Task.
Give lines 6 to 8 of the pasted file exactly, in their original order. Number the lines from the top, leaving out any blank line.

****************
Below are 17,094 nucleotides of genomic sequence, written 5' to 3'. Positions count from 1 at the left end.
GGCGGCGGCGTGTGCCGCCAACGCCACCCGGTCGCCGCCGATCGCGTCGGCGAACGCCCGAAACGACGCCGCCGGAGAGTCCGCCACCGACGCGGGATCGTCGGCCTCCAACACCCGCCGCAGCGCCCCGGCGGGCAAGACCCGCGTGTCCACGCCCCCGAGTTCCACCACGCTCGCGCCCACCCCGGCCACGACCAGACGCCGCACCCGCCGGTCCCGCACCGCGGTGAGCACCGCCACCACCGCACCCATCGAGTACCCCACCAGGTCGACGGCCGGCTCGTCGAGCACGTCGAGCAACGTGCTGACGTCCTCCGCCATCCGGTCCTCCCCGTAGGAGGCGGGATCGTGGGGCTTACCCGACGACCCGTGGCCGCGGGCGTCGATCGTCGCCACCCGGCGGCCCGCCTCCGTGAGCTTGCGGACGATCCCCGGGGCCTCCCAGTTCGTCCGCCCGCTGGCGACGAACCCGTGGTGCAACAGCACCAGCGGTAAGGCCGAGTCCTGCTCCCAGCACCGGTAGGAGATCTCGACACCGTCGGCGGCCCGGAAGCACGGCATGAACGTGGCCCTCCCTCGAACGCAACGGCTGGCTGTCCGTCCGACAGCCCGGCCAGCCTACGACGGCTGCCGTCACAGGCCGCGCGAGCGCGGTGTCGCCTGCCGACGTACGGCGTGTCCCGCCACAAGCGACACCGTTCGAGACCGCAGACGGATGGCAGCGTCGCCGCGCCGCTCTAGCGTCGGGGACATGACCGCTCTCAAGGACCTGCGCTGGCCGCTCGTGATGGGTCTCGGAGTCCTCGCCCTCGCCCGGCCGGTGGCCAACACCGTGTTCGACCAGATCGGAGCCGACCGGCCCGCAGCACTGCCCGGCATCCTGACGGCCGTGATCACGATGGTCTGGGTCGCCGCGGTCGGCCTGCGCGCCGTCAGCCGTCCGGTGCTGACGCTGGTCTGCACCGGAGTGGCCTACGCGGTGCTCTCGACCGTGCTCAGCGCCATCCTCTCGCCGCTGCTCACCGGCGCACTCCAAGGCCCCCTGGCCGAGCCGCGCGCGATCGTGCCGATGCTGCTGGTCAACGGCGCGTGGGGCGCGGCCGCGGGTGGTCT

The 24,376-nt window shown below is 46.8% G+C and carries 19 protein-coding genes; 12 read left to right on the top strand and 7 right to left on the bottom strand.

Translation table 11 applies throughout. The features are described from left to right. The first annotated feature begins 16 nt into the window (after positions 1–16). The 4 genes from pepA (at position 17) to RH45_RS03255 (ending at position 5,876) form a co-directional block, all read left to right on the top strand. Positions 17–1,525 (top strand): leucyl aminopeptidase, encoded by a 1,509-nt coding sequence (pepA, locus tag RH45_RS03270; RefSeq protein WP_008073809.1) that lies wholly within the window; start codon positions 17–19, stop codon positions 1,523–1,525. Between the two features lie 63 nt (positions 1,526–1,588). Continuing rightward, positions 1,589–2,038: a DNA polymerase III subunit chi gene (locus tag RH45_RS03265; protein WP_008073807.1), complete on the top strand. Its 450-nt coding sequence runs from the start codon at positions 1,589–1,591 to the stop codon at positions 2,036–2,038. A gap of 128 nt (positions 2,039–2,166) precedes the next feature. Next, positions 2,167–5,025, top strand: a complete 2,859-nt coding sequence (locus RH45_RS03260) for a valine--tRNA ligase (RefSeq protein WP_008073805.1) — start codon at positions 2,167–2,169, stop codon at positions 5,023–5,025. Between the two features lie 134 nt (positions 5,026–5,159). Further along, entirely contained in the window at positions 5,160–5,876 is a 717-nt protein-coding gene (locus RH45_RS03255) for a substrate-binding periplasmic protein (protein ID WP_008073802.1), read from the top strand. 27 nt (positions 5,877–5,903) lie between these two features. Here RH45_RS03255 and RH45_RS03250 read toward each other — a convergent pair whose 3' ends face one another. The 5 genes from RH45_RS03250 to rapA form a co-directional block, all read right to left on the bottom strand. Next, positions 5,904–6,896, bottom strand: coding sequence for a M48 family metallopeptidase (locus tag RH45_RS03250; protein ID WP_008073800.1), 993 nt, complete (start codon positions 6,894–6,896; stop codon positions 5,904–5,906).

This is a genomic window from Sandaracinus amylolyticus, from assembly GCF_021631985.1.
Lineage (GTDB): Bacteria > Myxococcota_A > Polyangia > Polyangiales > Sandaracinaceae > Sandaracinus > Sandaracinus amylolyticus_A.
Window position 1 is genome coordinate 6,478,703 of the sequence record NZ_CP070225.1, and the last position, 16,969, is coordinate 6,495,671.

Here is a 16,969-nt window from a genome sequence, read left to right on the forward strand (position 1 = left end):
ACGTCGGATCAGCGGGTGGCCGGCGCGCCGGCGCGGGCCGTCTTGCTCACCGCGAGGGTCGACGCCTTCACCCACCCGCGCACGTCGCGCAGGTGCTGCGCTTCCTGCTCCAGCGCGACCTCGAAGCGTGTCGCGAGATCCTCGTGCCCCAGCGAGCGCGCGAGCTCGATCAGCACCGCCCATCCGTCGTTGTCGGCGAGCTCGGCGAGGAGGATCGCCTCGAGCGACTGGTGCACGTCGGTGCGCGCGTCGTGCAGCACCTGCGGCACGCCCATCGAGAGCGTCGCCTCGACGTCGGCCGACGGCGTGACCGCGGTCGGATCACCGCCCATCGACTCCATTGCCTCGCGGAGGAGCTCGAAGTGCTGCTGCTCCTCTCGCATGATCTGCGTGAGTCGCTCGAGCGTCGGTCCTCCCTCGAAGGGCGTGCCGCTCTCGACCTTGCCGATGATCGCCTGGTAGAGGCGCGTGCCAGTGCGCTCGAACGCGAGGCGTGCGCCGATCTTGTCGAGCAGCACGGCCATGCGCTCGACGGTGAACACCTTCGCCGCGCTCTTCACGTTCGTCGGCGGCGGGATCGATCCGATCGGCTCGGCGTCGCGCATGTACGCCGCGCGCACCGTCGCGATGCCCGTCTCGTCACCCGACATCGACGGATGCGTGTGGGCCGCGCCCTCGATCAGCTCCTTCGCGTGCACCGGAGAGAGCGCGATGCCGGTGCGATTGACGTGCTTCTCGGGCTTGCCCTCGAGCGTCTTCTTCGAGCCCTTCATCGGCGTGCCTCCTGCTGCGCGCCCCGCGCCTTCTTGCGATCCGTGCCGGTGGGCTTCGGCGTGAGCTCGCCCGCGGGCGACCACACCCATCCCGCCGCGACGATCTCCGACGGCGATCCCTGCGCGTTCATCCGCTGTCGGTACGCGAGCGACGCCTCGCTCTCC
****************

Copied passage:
Lineage (GTDB): Bacteria > Myxococcota_A > Polyangia > Polyangiales > Sandaracinaceae > Sandaracinus > Sandaracinus amylolyticus_A.
Window position 1 is genome coordinate 6,478,703 of the sequence record NZ_CP070225.1, and the last position, 16,969, is coordinate 6,495,671.

Here is a 16,969-nt window from a genome sequence, read left to right on the forward strand (position 1 = left end):